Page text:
The Doctor and Donna – with Martha along as an unwitting passenger due to the TARDIS’ unexpected takeoff – arrive in a war-torn underground world where the Doctor is immediately held at gunpoint by soldiers and subjected to a mechanical tissue sampling process that uses his DNA to create a new soldier – a young girl with a brilliant mind, two hearts, and, like the rest of the human soldiers, a genetically-programmed knowledge of the long war between the humans and the fishlike Hath. She immediately joins in a pitched battle against the Hath, and winds up saving her human comrades – but not before the Hath have abducted Martha. The Doctor’s “daughter” – to whom Donna gives the name Jenny – is locked up with the time travelers for fear that she’s been swayed by the Doctor’s promise to stop the humans from committing genocide against the Hath, and vice-versa. Jenny proves to be as resourceful, and ultimately as compassionate, as the Doctor herself…but when she becomes the key to ending the bloodshed, she may also find out whether or not she can regenerate.
written by Stephen Greenhorn
directed by Alice Troughton
music by Murray Gold
Guest Cast: Freema Agyeman (Dr. Martha Jones), Georgia Moffett (Jenny), Nigel Terry (Cobb), Joe Dempsie (Cline), Paul Kasey (Hath Peck), Ruari Mears (Hath Gable), Akin Gazi (Carter), Olalekan Lawal Jr. (Soldier)
Notes: Actress Georgia Moffett really is the Doctor’s daughter – just not this Doctor. She’s the daughter of Peter Davison, who played the Doctor from 1982 through 1984, and only recently reprised his role on TV in the Children In Need special scene Time Crash. She guest starred in one of Davison’s Big Finish audios, Red Dawn, in 2000, and in 2004 she auditioned for the part of Rose Tyler; she married David Tennant after his departure from Doctor Who. This title of this episode may or may not be a play on the classic production staff in-joke title of The Doctor’s Wife – a story title, fictitiously attributed to Robert Holmes, which was posted openly in the Doctor Who production offices circa 1985 by then-producer John Nathan-Turner in an attempt to find out which production staffer was leaking story details prematurely to fanzines. Though the mole in Nathan-Turner’s office was never pinpointed, some UK fanzines did indeed announce that The Doctor’s Wife was in production for the coming season.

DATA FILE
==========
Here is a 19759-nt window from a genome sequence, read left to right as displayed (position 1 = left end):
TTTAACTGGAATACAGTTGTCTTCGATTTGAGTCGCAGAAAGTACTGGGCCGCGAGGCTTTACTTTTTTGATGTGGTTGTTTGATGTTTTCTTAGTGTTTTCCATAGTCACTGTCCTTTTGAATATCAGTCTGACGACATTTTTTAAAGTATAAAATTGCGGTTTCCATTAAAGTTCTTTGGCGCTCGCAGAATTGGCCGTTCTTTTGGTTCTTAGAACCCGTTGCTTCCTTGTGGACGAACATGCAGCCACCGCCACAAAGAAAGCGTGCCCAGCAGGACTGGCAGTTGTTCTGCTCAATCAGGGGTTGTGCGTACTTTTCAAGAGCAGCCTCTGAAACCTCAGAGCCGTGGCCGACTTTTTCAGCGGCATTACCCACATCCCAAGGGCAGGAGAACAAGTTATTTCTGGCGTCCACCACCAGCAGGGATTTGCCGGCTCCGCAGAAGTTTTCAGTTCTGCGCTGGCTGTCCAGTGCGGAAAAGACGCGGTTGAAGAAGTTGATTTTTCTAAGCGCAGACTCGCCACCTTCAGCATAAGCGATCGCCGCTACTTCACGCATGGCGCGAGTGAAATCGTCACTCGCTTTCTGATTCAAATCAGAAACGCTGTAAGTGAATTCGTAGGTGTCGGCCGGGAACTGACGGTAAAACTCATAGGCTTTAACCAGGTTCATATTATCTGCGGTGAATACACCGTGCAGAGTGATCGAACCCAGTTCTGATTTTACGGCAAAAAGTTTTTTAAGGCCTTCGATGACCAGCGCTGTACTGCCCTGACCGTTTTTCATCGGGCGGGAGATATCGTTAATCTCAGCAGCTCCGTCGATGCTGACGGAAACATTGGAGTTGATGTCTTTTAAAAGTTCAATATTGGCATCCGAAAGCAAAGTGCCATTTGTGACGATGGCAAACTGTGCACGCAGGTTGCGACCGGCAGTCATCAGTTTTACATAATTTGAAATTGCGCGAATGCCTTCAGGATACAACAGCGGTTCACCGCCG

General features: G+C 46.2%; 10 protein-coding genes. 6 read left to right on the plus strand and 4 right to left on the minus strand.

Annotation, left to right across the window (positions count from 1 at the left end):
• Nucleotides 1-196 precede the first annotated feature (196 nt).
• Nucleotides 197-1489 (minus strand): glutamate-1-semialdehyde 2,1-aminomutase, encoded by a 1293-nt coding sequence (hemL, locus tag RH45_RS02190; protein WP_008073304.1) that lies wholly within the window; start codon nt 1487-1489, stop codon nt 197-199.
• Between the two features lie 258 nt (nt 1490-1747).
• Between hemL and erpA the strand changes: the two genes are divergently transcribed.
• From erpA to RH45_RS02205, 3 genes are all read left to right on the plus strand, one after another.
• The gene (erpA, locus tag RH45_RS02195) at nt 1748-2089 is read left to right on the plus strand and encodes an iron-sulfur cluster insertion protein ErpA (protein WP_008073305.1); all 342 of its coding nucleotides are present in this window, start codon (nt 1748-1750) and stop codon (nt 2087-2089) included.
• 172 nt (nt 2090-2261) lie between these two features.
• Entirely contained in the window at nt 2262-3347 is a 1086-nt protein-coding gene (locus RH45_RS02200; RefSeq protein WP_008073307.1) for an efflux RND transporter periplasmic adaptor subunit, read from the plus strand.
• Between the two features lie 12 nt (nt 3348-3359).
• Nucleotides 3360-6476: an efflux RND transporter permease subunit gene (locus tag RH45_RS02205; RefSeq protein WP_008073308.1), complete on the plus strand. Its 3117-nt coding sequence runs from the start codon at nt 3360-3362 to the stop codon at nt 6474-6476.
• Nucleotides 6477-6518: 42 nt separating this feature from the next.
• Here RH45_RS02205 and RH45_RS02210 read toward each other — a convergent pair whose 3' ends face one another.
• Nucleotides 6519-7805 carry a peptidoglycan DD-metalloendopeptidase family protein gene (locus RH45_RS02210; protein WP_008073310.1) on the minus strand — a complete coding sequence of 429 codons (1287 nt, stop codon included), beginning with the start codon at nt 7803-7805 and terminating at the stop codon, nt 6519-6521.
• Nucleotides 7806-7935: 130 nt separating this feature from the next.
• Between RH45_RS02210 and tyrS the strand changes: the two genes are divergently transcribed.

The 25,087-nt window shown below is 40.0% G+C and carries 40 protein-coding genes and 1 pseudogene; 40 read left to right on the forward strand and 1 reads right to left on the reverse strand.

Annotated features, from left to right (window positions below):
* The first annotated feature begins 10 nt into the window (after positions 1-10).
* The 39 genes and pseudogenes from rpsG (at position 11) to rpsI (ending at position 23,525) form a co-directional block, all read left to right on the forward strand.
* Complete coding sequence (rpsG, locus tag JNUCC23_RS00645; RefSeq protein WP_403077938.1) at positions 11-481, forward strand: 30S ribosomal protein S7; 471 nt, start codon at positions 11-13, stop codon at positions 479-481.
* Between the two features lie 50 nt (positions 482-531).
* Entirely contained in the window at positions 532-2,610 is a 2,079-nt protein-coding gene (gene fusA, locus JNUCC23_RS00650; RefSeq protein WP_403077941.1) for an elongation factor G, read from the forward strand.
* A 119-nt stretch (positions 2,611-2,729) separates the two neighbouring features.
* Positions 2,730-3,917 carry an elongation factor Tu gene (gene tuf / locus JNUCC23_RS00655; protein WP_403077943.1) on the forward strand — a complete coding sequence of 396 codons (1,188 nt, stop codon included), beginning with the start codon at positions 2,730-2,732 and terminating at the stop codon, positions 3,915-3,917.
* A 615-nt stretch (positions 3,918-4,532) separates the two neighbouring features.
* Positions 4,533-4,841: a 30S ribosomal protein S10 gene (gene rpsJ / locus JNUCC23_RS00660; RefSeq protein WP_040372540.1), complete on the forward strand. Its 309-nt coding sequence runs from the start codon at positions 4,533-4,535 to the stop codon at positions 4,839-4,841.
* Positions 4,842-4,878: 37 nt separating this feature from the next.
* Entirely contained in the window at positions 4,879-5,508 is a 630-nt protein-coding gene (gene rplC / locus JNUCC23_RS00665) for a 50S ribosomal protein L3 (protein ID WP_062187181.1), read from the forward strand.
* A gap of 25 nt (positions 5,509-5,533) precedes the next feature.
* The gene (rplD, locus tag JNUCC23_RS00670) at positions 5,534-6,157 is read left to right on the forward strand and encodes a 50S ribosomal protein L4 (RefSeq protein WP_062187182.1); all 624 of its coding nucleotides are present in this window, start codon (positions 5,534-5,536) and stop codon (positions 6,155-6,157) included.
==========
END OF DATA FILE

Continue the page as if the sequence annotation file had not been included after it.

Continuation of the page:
LogBook entry & review by Earl Green
Review: The Doctor’s Daughter doesn’t really break new ground in Doctor Who storytelling, though it does put on the record, at long last, the admission that the Doctor has had a family before (presumably including Susan, and almost certainly the lost family he discussed with Victoria in Tomb Of The Cybermen). That’s a mildly important continuity note, and the idea of him starting a new family is intriguing, though by the end of the episode, one gets the impression that the family ties will probably remain unmined as a story element: Jenny’s being set up to save the Doctor’s bacon somewhere down the road, or to get into trouble so he’ll need to help her out. Or both. I’m not saying that I would have preferred Jenny remaining dead at the end of the story. Even more unlikely than that is the thought that the Doctor, having learned that his cloned daughter has two hearts – like a Time Lord has – would leave her to her fate without waiting to see if she’ll regenerate like a Time Lord does. Come on. This Doctor was so desperate to simply know that another Time Lord existed in the universe, he was practically trying to get the Master to regenerate by sheer force of will. This same man wouldn’t stick around on the off chance that Jenny would regenerate? That’s a convenient plot non-sequitur that I just can’t get my head around.
And yet there are great moments – Donna talking about her travels (and talking about how she has no plans to jump ship from the TARDIS anytime soon, which is tempered a bit by the knowledge, even before the season began airing, that Catherine Tate won’t be with the show past this season), the Doctor declaring that the war is over, and Jenny’s music-video-inspired gymnastic flip through one of the colony’s security systems.
Other than that, The Doctor’s Daughter is a fine story with an interesting time twist that isn’t the same as, say, Dragonfire‘s, so that’s rather refreshing. There’s a hint of an Enemy Mine remake with Martha, or at least until that plot strand puts her on the surface and in a position to be reunited with the Doctor. The Hath are interesting creatures – fishlike bipeds with obvious gills and canisters of whatever fluid sustains them strapped to their faces like gas masks – and I think that they merit a revisit down the road, much like the Ood did. It just needs to be in a story that winds up making a little more sense than this one.